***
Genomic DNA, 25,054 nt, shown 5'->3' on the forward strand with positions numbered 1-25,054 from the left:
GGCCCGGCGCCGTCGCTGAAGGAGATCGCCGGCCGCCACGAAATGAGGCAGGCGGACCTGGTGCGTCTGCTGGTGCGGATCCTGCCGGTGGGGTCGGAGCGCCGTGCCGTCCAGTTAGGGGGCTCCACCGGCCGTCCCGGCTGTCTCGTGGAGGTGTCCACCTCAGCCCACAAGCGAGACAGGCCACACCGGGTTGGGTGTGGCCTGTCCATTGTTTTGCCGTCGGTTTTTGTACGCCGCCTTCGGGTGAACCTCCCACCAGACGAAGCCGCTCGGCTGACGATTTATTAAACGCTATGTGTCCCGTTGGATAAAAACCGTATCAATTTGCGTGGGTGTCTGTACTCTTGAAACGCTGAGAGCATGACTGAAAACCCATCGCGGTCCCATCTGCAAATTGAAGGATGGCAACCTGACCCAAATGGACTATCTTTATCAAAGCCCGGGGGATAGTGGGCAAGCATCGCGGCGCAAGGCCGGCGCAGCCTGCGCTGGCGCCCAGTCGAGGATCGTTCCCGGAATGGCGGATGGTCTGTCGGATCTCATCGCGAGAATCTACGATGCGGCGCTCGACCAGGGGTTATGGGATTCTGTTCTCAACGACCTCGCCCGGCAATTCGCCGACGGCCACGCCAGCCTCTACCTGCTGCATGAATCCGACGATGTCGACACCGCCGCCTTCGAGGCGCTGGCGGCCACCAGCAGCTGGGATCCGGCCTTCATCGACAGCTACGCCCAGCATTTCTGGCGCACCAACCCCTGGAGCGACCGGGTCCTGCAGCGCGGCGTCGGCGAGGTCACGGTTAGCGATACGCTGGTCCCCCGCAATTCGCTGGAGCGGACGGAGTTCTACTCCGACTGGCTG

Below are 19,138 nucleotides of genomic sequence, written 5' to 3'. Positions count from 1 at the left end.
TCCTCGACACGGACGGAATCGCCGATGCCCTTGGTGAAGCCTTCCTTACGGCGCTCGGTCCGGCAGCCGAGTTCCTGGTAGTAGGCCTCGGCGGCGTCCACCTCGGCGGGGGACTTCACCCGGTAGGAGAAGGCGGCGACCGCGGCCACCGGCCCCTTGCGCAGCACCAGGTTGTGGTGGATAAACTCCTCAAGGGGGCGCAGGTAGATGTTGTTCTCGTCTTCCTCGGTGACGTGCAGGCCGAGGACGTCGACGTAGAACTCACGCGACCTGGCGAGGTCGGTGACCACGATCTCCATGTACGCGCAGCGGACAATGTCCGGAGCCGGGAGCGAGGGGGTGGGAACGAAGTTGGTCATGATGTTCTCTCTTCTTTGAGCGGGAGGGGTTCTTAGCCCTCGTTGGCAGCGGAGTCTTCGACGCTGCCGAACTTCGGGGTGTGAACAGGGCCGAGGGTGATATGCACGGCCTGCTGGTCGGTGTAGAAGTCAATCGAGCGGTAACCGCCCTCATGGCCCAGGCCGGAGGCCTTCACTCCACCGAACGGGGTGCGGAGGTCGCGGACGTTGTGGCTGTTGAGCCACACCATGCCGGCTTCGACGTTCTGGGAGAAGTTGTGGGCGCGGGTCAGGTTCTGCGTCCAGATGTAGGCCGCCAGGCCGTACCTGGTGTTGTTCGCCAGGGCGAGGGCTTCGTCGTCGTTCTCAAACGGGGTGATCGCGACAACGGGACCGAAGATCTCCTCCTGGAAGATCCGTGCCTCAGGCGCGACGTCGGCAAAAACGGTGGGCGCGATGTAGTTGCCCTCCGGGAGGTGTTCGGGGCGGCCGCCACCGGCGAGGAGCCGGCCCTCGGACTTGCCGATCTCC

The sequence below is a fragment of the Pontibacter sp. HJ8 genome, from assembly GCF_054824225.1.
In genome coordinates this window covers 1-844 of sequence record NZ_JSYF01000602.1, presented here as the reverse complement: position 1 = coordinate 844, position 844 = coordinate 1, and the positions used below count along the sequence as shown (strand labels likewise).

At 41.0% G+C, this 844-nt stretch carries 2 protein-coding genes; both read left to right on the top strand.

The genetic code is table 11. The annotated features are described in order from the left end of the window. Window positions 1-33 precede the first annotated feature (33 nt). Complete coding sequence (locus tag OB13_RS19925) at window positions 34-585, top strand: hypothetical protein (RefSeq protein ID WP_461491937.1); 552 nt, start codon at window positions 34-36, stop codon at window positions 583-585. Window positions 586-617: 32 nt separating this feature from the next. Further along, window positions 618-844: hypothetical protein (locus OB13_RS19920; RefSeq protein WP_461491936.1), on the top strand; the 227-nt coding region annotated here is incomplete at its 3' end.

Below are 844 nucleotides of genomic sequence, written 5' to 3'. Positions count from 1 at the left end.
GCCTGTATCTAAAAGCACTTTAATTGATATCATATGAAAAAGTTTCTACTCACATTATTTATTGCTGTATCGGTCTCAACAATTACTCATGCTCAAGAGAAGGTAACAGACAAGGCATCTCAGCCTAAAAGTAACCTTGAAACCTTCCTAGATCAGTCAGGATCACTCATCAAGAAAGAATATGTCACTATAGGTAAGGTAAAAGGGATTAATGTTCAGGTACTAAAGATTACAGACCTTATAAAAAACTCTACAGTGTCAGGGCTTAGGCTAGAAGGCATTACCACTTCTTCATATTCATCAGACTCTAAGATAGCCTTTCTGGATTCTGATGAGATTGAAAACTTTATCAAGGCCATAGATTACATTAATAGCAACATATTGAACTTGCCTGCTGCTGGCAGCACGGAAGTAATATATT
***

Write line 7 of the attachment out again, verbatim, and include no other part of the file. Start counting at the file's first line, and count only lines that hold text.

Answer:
At 41.0% G+C, this 844-nt stretch carries 2 protein-coding genes; both read left to right on the top strand.